Re: [gaia] Fibre Feudalism

Steve Song <stevesong@nsrc.org> Thu, 04 October 2018 18:53 UTC

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From: Steve Song <stevesong@nsrc.org>
Date: Thu, 4 Oct 2018 15:52:49 -0300
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Subject: Re: [gaia] Fibre Feudalism
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Hi Mallory,

Thanks for that!  I think you are on exactly the right track in terms of
thinking about economic models.  Thanks to Erick Huerta of Rhizomatica, I
am very taken with the thinking of French economic historian, Fernand
Braudel.  Braudel argues that the world has three economies not one.  A
global economy which is the well-known capitalist economic model where
monopoly is the perfect end-game in theory for every player.  Google,
Colgate, Coca-Cola, all the usual suspects form part of this economy.  The
second economy is the Local Economy where services are specific to the
city/community where you live.  This might be your local butcher, baker,
plumbers or even larger service provider which offers services that grow
out of local demand and which serve local needs in more unique ways than
the Global Economy.  The third economy is the Subsistence economy where
market forces may not operate because there is not sufficient traditional
capital to make it work.  This is the world of the informal economy with
barters, cooperatives, community initiatives that directly contribute to
the overall economy but are largely unmeasured by traditional statistics.
And woven among these are both commercial and commons models, which can
operate with varying success at the different levels.

When viewed through this lens, it is easy to see how regulation has only
enabled the global economy in telecommunication and that there is a need
for enabling regulations to nurture telecom initiatives in the Local and
Subsistence economies.

For me this also highlights a key flaw in models like the World Bank's Access
Gap model
<http://blogs.worldbank.org/ic4d/the-gaps-model-and-universal-access>. It
is not so much that the model is wrong, it is just one-dimensional;
assuming that successful global capitalism is the best of all possible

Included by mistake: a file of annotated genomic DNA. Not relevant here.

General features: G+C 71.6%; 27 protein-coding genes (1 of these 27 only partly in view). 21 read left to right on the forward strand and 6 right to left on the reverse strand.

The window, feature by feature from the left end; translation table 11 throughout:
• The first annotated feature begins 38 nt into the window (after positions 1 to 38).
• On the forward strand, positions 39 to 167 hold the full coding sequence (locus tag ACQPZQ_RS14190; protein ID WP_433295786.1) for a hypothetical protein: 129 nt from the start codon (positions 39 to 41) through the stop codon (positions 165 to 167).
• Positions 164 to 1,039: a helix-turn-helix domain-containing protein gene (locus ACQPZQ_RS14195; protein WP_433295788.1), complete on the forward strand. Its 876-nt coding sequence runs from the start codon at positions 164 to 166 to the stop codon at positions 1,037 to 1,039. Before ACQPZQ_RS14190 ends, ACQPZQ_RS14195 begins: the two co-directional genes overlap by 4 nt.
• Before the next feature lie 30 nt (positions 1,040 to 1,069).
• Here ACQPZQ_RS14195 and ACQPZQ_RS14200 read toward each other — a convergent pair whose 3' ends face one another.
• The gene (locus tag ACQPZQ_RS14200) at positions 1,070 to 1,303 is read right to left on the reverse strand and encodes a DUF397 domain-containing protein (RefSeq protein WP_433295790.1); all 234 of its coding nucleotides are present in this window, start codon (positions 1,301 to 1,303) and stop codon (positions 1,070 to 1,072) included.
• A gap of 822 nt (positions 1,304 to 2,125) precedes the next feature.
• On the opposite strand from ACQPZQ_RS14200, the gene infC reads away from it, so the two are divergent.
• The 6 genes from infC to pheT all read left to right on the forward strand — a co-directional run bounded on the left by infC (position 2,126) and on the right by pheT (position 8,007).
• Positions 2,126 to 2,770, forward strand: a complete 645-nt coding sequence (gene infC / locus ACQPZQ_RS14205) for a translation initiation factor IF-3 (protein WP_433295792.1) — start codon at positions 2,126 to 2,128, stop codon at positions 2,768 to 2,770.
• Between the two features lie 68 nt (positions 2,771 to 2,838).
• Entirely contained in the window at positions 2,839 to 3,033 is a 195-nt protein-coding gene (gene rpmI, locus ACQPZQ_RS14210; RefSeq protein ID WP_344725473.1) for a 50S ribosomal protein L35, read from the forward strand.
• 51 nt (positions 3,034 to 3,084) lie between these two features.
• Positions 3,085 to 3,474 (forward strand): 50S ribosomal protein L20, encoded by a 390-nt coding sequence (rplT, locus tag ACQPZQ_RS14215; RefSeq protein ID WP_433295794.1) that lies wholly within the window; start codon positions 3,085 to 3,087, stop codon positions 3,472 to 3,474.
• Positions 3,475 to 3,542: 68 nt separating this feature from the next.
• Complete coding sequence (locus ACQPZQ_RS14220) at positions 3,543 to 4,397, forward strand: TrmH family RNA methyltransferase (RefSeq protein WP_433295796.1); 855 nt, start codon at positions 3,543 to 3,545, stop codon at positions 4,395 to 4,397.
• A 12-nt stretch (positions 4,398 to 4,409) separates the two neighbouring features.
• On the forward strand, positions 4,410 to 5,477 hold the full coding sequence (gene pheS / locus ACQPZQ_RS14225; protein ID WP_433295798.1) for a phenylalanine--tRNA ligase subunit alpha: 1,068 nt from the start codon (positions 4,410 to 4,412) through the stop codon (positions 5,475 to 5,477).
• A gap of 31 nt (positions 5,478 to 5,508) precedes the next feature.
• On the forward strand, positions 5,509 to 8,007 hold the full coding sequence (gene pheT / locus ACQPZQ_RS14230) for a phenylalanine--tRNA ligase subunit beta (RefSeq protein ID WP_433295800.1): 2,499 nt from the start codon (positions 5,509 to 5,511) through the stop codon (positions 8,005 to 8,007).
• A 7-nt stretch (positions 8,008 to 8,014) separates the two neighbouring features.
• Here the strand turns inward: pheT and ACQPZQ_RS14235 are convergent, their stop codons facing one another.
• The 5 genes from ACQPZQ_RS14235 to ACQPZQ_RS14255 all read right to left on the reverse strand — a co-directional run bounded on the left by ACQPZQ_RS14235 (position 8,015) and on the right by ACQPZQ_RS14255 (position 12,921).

outcomes.

Writing more about this shortly.

Cheers... Steve


On Thu, 4 Oct 2018 at 10:57, Mallory Knodel <mallory@article19.org> wrote:

> Hi Steve,
>
> Thanks for sharing. I read it last night and I really enjoyed it. I
> think the metaphor is solid economically. And politically, well, that
> could be another post in and of itself.
>
> The agrarian commons would of course be ideal, but what we have is a
> sort of old-world economic structure that politically controls and
> profits from (what should be) the commons. This sets you up nicely to
> call for modern economic models ranging from squarely capitalist to
> socialist, and even (back to) the commons!
>
> I'm CCing HRPC because it might be of interest to those who have raised
> issues of centralisation on the list in the past.
>
> -Mallory
>
> On 04/10/2018 15:30, Steve Song wrote:
> > Hi all,
> >
> > This is a reflection on the current state of terrestrial fibre
> > infrastructure in Sub-Saharan Africa (but I think applies just about
> > everywhere).
> >
> > https://manypossibilities.net/2018/10/fibre-feudalism/
> >
> > Curious to know how apt you feel the metaphor is or any other reactions
> > you may have.
> >
> > Thanks.... Steve Song
> >
> >
> > _______________________________________________
> > gaia mailing list
> > gaia@irtf.org
> > https://www.irtf.org/mailman/listinfo/gaia
> >
>
>
> --
> Mallory Knodel
> Head of Digital :: article19.org
> gpg fingerprint :: E3EB 63E0 65A3 B240 BCD9  B071 0C32 A271 BD3C C780
>
> _______________________________________________
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